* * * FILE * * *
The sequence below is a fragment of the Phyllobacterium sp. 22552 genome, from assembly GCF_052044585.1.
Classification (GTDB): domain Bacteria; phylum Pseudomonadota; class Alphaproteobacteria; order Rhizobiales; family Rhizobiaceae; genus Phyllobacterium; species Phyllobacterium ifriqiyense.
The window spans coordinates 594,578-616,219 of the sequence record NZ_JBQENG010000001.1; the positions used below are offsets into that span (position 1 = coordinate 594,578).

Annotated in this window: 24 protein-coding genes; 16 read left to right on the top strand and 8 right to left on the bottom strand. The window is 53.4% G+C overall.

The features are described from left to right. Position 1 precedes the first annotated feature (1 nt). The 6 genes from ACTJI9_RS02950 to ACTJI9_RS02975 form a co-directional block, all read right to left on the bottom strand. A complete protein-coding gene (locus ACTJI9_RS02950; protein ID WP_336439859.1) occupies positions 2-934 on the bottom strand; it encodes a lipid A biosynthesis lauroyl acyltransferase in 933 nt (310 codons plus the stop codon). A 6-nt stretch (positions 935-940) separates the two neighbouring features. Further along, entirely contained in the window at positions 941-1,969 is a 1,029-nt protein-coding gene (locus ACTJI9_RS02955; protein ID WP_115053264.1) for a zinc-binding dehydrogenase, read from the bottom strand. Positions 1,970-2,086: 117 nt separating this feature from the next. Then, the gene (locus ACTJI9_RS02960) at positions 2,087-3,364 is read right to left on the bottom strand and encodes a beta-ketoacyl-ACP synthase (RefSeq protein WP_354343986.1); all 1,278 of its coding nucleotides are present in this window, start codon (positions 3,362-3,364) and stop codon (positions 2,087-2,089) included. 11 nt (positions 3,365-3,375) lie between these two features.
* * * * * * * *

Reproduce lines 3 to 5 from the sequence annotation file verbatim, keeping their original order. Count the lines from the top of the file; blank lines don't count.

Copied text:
The window spans coordinates 594,578-616,219 of the sequence record NZ_JBQENG010000001.1; the positions used below are offsets into that span (position 1 = coordinate 594,578).

Annotated in this window: 24 protein-coding genes; 16 read left to right on the top strand and 8 right to left on the bottom strand. The window is 53.4% G+C overall.

The features are described from left to right. Position 1 precedes the first annotated feature (1 nt). The 6 genes from ACTJI9_RS02950 to ACTJI9_RS02975 form a co-directional block, all read right to left on the bottom strand. A complete protein-coding gene (locus ACTJI9_RS02950; protein ID WP_336439859.1) occupies positions 2-934 on the bottom strand; it encodes a lipid A biosynthesis lauroyl acyltransferase in 933 nt (310 codons plus the stop codon). A 6-nt stretch (positions 935-940) separates the two neighbouring features. Further along, entirely contained in the window at positions 941-1,969 is a 1,029-nt protein-coding gene (locus ACTJI9_RS02955; protein ID WP_115053264.1) for a zinc-binding dehydrogenase, read from the bottom strand. Positions 1,970-2,086: 117 nt separating this feature from the next. Then, the gene (locus ACTJI9_RS02960) at positions 2,087-3,364 is read right to left on the bottom strand and encodes a beta-ketoacyl-ACP synthase (RefSeq protein WP_354343986.1); all 1,278 of its coding nucleotides are present in this window, start codon (positions 3,362-3,364) and stop codon (positions 2,087-2,089) included. 11 nt (positions 3,365-3,375) lie between these two features.